A Texas House Committee appointed by Speaker Joe Straus (R-Alamo Heights) will look into the possibility of abolishing the Texas State Lottery, News Radio 1200 WOAI has learned.

  The Committee is headed by Rep. John Kuempel (R-Seguin) and is under orders to make its recommendations by December 1st so they can be considered by the session that begins in January.

  "Committee members will study the potential impact of eliminating the state lottery," reads the charge to the committee obtained by Newsradio 1200 WOAI.

  The Lottery, which was approved by the Legislature in 1991, has never been popular with several constituencies.

  Many Democrats, especially urban Democrats, have long claimed that the Lottery exploits the poor, a position which evangelical Christians, like Rob Kohler, a consultant with the Christian Life Commission, a unit of the Baptist General Convention of Texas, also support.

  He says while big Lotto Texas prizes, and the national lotteries like PowerBall and MegaMillions get all the attention, 80% of Texas Lottery sales are scratch off tickets, which are overwhelmingly purchased by low income Texans, many of whom are already receiving state benefits.

  "These are the same folks that we are trying to help through food stamps, SNAP, and temporary assistance in other forms," Kohler said.

 And add to that mix the Tea Party and movement conservatives, who believe that government should focus on 'essential duties,' one of which is not operating a numbers game.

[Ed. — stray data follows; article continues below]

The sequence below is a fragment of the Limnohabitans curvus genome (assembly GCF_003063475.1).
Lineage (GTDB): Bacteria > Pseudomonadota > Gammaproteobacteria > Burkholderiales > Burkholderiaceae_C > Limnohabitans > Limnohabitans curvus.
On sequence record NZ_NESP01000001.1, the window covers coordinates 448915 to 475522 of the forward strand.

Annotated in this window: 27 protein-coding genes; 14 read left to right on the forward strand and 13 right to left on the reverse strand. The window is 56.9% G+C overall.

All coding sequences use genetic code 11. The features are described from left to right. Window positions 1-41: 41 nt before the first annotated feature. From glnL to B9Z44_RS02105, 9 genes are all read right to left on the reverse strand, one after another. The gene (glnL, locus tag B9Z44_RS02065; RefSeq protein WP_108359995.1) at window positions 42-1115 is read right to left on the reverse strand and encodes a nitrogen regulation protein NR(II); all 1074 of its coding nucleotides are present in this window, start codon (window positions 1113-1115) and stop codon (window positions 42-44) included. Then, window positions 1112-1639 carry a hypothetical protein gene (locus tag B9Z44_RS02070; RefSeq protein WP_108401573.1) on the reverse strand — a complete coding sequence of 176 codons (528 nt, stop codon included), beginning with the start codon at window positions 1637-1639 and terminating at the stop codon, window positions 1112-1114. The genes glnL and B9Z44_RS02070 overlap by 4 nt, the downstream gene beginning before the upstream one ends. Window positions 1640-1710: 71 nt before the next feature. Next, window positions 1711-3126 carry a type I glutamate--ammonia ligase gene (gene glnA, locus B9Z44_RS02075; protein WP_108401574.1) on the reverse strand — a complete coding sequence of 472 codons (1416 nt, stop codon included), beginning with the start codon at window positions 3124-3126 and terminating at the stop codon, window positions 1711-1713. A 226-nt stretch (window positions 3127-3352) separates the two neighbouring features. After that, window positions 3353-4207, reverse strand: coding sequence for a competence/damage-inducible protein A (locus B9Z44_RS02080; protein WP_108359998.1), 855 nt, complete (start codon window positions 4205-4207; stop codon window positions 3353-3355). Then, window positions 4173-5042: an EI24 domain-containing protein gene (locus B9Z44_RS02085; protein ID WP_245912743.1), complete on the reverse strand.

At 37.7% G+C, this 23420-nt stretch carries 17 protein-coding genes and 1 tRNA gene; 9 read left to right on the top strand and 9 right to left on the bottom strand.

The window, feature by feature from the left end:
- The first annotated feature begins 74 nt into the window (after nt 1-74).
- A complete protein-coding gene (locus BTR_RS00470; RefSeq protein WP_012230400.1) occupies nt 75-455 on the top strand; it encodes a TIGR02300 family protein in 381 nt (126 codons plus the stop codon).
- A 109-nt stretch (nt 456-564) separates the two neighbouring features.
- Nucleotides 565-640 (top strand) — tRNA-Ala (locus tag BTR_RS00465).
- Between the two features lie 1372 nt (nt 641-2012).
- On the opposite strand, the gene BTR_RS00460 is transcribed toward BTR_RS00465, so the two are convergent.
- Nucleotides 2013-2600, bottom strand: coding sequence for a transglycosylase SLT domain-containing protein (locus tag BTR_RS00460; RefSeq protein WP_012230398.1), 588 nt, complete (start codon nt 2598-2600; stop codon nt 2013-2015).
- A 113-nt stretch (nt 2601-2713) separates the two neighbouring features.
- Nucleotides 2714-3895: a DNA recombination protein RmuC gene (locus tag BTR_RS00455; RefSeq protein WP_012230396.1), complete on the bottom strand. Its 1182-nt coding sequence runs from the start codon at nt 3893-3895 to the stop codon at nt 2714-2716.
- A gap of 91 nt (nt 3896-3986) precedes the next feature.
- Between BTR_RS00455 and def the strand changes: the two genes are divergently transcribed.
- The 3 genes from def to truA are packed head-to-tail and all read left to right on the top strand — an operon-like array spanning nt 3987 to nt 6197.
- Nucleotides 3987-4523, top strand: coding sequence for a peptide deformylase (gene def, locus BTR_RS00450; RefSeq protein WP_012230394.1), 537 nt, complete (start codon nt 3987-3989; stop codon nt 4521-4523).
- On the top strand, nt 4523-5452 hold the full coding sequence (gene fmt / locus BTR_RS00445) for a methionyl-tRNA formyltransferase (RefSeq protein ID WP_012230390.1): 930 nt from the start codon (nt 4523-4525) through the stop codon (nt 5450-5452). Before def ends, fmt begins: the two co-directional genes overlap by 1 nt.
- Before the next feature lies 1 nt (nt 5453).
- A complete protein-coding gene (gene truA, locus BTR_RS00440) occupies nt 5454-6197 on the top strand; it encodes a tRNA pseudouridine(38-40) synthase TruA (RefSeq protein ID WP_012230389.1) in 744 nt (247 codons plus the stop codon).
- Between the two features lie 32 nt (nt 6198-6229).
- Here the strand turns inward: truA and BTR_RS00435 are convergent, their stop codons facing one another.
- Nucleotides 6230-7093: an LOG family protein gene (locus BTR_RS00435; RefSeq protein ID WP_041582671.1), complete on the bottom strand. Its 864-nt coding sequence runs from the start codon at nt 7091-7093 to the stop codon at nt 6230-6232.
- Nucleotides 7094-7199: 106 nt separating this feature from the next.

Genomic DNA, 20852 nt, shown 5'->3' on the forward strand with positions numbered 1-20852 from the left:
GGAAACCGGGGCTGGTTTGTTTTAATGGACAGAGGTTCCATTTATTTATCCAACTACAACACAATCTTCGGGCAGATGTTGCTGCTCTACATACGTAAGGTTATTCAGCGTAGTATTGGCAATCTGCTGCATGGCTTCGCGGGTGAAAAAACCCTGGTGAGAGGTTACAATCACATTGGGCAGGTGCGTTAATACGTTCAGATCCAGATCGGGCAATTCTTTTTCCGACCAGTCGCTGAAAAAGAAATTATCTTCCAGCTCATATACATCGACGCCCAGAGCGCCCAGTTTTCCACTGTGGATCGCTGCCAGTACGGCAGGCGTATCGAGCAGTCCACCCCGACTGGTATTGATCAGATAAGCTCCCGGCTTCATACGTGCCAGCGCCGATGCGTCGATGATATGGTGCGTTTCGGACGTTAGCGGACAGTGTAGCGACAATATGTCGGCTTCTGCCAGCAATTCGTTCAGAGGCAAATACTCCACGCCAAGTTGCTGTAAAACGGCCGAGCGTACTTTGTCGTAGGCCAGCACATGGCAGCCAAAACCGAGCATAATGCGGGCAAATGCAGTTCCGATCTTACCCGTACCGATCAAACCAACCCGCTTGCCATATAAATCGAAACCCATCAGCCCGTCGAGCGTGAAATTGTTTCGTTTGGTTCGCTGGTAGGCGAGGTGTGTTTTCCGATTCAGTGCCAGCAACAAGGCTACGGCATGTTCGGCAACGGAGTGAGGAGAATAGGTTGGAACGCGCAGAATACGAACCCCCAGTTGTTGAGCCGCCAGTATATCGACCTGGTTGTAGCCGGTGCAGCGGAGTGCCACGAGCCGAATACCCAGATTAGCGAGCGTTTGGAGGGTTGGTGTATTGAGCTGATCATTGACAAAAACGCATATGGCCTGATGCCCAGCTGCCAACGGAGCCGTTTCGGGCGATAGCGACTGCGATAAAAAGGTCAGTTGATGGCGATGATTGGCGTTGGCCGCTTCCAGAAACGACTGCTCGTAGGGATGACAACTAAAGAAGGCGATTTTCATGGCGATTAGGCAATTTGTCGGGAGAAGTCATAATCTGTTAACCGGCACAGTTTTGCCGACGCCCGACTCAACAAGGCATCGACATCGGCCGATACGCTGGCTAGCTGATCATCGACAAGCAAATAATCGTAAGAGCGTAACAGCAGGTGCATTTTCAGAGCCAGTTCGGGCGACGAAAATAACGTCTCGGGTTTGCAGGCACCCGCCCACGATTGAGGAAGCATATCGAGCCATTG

But one of the biggest problems with the Texas Lottery, Kohler says, is that it has failed in the main purpose lottery supporters stressed when voters approved the game...that it would raise money for education.

  "I think folks in the Legislature are tired of being asked, what about the lottery dollars," he asked.  "Wasn't that supposed to solve our education funding problems."

  Among the issues that the committee will look into...what sort of economic impact, if any, eliminating the lottery would have on the state's economy, including whether taxes would have to be raised to cover lost revenue.  Also to be considered, whether the citizens would have to vote on abolishing the lottery, and whether the state could continue to participate in the high profile national lottery games like PowerBall if the Lottery Commission were abolished.

  Until the Lottery Commission was created, the State comptroller's office managed the lottery.

  Kohler calls the Lottery 'a trick.'

  "We don't need these dollars that are coming from folks that we are already trying to help."